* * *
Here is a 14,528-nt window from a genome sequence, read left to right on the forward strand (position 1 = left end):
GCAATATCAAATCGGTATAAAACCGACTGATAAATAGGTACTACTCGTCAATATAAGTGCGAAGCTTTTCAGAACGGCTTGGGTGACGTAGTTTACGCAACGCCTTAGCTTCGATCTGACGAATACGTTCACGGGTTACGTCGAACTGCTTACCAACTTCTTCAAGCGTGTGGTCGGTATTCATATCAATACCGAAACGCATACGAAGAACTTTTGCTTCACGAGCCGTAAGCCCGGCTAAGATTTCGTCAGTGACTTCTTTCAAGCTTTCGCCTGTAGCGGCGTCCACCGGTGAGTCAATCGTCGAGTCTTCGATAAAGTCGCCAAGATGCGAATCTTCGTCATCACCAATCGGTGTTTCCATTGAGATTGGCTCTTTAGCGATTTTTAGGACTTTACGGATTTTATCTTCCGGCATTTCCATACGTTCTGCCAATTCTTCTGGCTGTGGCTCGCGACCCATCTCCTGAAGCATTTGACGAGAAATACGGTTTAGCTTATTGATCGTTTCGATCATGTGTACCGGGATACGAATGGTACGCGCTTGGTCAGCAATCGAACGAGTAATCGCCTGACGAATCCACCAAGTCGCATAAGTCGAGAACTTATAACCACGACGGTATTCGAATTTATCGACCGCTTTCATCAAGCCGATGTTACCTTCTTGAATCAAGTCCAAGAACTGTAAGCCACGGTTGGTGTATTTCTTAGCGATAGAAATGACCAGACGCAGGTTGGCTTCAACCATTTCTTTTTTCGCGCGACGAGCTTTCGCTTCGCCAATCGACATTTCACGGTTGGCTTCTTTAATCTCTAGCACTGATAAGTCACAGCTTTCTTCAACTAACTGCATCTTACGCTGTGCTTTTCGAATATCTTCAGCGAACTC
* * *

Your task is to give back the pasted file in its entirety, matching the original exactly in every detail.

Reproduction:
Here is a 14,528-nt window from a genome sequence, read left to right on the forward strand (position 1 = left end):
GCAATATCAAATCGGTATAAAACCGACTGATAAATAGGTACTACTCGTCAATATAAGTGCGAAGCTTTTCAGAACGGCTTGGGTGACGTAGTTTACGCAACGCCTTAGCTTCGATCTGACGAATACGTTCACGGGTTACGTCGAACTGCTTACCAACTTCTTCAAGCGTGTGGTCGGTATTCATATCAATACCGAAACGCATACGAAGAACTTTTGCTTCACGAGCCGTAAGCCCGGCTAAGATTTCGTCAGTGACTTCTTTCAAGCTTTCGCCTGTAGCGGCGTCCACCGGTGAGTCAATCGTCGAGTCTTCGATAAAGTCGCCAAGATGCGAATCTTCGTCATCACCAATCGGTGTTTCCATTGAGATTGGCTCTTTAGCGATTTTTAGGACTTTACGGATTTTATCTTCCGGCATTTCCATACGTTCTGCCAATTCTTCTGGCTGTGGCTCGCGACCCATCTCCTGAAGCATTTGACGAGAAATACGGTTTAGCTTATTGATCGTTTCGATCATGTGTACCGGGATACGAATGGTACGCGCTTGGTCAGCAATCGAACGAGTAATCGCCTGACGAATCCACCAAGTCGCATAAGTCGAGAACTTATAACCACGACGGTATTCGAATTTATCGACCGCTTTCATCAAGCCGATGTTACCTTCTTGAATCAAGTCCAAGAACTGTAAGCCACGGTTGGTGTATTTCTTAGCGATAGAAATGACCAGACGCAGGTTGGCTTCAACCATTTCTTTTTTCGCGCGACGAGCTTTCGCTTCGCCAATCGACATTTCACGGTTGGCTTCTTTAATCTCTAGCACTGATAAGTCACAGCTTTCTTCAACTAACTGCATCTTACGCTGTGCTTTTCGAATATCTTCAGCGAACTC